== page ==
Time-Suck

The wasting of potential through unthoughtful and unaccounted for hours in the day. Nearly anything can be a time suck if allowed to be. Some things I’ve noticed – video games, email, social media, Netflix. While none are inherently time-suckers, using them in an unmindful way will suddenly resulted in wasted hours.

When used to distract from something else, they merely sap your attention. These diversions can take many forms, but they all will waste the most precious commodity that we only have so much of – time.

Mindfully approaching your day-to-day experiences will eliminate the need for diversion, and give you control over more of your time.

Week’s Highlights

Some of the things that caught my interest this week.

If you’re thinking about how you’ll make it to retirement, here are six suggestions from NBC’s Kelsey Butler in January of last year. I’ve been thinking about retirement accounts a lot over the past couple of months, having blown through three of them over ten years.

The Tim Ferriss podcast with my hands-down favorite author Neil Gaiman. I first read Ferriss’s The 4-Hour Workweek last spring (listened to the audiobook, twice in a row on several trips across Florida). Gaiman’s Neverwhere I read as a high-schooler, and that was my first introduction to the author. I’ve since read just about everything he’s written, including the Sandman series (straight through and then with the annotated editions from Leslie Klinger), American GodsStardust, and The Graveyard Book, to name a few.

If you have an Aubible subscription, get Sam Shepard’s True West, the West End production featuring Kit Harrington (Game of Thrones‘ Jon Snow) & Johnny Flynn. It’s a free download for subscribers (up to two Audible originals each month), and it’s really good.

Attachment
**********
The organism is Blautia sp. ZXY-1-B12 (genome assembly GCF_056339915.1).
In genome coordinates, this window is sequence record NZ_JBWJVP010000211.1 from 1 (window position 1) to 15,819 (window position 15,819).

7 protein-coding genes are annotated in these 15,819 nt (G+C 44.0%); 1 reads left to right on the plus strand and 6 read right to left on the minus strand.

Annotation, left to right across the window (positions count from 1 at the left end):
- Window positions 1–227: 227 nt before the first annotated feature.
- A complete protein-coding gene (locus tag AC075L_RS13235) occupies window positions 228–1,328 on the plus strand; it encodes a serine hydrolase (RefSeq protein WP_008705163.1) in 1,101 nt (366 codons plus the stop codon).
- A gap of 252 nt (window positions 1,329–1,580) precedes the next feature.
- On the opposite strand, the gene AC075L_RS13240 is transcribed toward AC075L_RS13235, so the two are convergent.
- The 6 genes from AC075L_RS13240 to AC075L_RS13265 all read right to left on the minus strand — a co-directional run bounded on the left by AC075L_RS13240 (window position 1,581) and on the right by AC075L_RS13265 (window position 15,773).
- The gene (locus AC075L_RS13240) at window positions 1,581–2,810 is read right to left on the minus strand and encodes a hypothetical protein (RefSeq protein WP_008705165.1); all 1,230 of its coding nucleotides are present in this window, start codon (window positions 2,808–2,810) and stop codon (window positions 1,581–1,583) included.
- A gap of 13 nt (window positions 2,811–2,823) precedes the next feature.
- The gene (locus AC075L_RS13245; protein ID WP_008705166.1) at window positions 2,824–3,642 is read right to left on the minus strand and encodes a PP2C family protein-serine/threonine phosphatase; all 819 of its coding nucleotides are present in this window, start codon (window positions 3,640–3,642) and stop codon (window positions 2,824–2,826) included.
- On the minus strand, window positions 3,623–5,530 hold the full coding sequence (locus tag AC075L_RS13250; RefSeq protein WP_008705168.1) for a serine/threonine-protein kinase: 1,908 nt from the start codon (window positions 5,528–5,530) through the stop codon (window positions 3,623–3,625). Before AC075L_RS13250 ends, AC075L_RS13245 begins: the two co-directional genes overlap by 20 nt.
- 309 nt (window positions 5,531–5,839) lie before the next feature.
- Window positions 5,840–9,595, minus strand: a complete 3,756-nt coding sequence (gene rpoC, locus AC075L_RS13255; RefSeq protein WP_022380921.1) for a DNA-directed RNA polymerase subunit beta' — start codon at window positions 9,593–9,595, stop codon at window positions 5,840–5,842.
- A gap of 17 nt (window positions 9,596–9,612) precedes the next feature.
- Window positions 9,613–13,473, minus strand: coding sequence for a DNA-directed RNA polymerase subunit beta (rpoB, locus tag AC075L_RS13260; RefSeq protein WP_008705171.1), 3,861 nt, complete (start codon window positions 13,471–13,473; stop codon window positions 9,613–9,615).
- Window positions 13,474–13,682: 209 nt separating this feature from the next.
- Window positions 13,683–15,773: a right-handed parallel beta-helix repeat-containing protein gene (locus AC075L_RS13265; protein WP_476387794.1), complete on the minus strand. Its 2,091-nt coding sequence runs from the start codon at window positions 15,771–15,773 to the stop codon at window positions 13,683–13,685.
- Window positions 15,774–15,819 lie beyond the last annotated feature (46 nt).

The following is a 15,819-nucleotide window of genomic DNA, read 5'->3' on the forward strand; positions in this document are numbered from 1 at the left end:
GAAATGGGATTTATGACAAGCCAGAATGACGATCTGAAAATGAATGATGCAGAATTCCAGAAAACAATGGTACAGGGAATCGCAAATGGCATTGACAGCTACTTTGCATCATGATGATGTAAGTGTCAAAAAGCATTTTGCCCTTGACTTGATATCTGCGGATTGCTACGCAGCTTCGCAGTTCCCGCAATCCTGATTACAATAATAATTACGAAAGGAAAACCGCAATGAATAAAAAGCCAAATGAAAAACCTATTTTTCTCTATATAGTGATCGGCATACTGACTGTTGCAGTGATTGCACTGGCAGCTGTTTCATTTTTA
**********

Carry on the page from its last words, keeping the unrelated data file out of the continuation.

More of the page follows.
Unroll.me. I was slow to get this one, but it really works! I’ve gone from a couple hundred emails a day down to less than 30. I’ve still got some clearing out to do, especially across multiple email addresses. but thus far, this has been an amazing help. Plus, its single daily email with previews of each email you’ve rolled (not unsubscribed but not individually let in) gives me one place to see if there’s anything there that I need.

 

Consider the email

Emails are no longer tools of communication. What began as a seemingly efficient way to relay information has become a crutch and a weight, both relied upon and holding us back at the same time. What could be said of medications, alcohol, or other substances that provide temporary relief but not a permanent fix, so do does email simply enable our addictions to instant gratification and-over abundant information stimuli.

One suggestion for taming the email beast is from Joshua Harris, as reported by Money:

Unsubscribe, then just check email once a day.

The first step to managing your inbox is to get rid of any emails you don’t need. Unroll.Me shows you everything you are subscribed to and lets you unsubscribe to anything you don’t want with one click. Then use a batched approach to archive, delete, or respond.

I check email once a day. I do it after lunch so I can complete critical tasks in the morning. Then I turn off auto-fetch on my apps so I don’t get notified when new emails come in. If you have an iPhone, you can request notifications just for important emails so you’re alerted of anything high priority.

Work emergencies or time-sensitive items should be communicated to you through Slack or similar communication software. That will reduce your anxiety and prevent you from checking email compulsively like I used to. Joshua Harris, founder of Agency Growth Secrets; teaches entrepreneurs how to start, grow, and scale marketing agencies that help businesses grow